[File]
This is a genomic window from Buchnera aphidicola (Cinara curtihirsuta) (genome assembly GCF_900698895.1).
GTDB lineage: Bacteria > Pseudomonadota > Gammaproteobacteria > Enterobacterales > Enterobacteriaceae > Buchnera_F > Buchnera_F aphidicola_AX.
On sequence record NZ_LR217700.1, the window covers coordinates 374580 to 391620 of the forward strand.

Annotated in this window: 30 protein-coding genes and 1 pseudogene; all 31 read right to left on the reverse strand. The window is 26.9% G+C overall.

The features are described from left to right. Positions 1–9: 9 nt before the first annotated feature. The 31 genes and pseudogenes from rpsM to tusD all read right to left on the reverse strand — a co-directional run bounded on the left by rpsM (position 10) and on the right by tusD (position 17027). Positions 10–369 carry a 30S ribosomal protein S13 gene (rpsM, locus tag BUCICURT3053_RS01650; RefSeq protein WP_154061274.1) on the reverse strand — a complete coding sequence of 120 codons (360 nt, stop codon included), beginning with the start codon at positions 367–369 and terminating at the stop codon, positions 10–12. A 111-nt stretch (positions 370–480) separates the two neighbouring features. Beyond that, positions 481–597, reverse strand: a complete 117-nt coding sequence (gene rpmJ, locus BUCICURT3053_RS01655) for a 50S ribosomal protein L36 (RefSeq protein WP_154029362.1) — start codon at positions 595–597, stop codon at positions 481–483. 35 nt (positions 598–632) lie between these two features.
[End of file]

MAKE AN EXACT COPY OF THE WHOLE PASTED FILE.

This is a genomic window from Buchnera aphidicola (Cinara curtihirsuta) (genome assembly GCF_900698895.1).
GTDB lineage: Bacteria > Pseudomonadota > Gammaproteobacteria > Enterobacterales > Enterobacteriaceae > Buchnera_F > Buchnera_F aphidicola_AX.
On sequence record NZ_LR217700.1, the window covers coordinates 374580 to 391620 of the forward strand.

Annotated in this window: 30 protein-coding genes and 1 pseudogene; all 31 read right to left on the reverse strand. The window is 26.9% G+C overall.

The features are described from left to right. Positions 1–9: 9 nt before the first annotated feature. The 31 genes and pseudogenes from rpsM to tusD all read right to left on the reverse strand — a co-directional run bounded on the left by rpsM (position 10) and on the right by tusD (position 17027). Positions 10–369 carry a 30S ribosomal protein S13 gene (rpsM, locus tag BUCICURT3053_RS01650; RefSeq protein WP_154061274.1) on the reverse strand — a complete coding sequence of 120 codons (360 nt, stop codon included), beginning with the start codon at positions 367–369 and terminating at the stop codon, positions 10–12. A 111-nt stretch (positions 370–480) separates the two neighbouring features. Beyond that, positions 481–597, reverse strand: a complete 117-nt coding sequence (gene rpmJ, locus BUCICURT3053_RS01655) for a 50S ribosomal protein L36 (RefSeq protein WP_154029362.1) — start codon at positions 595–597, stop codon at positions 481–483. 35 nt (positions 598–632) lie between these two features.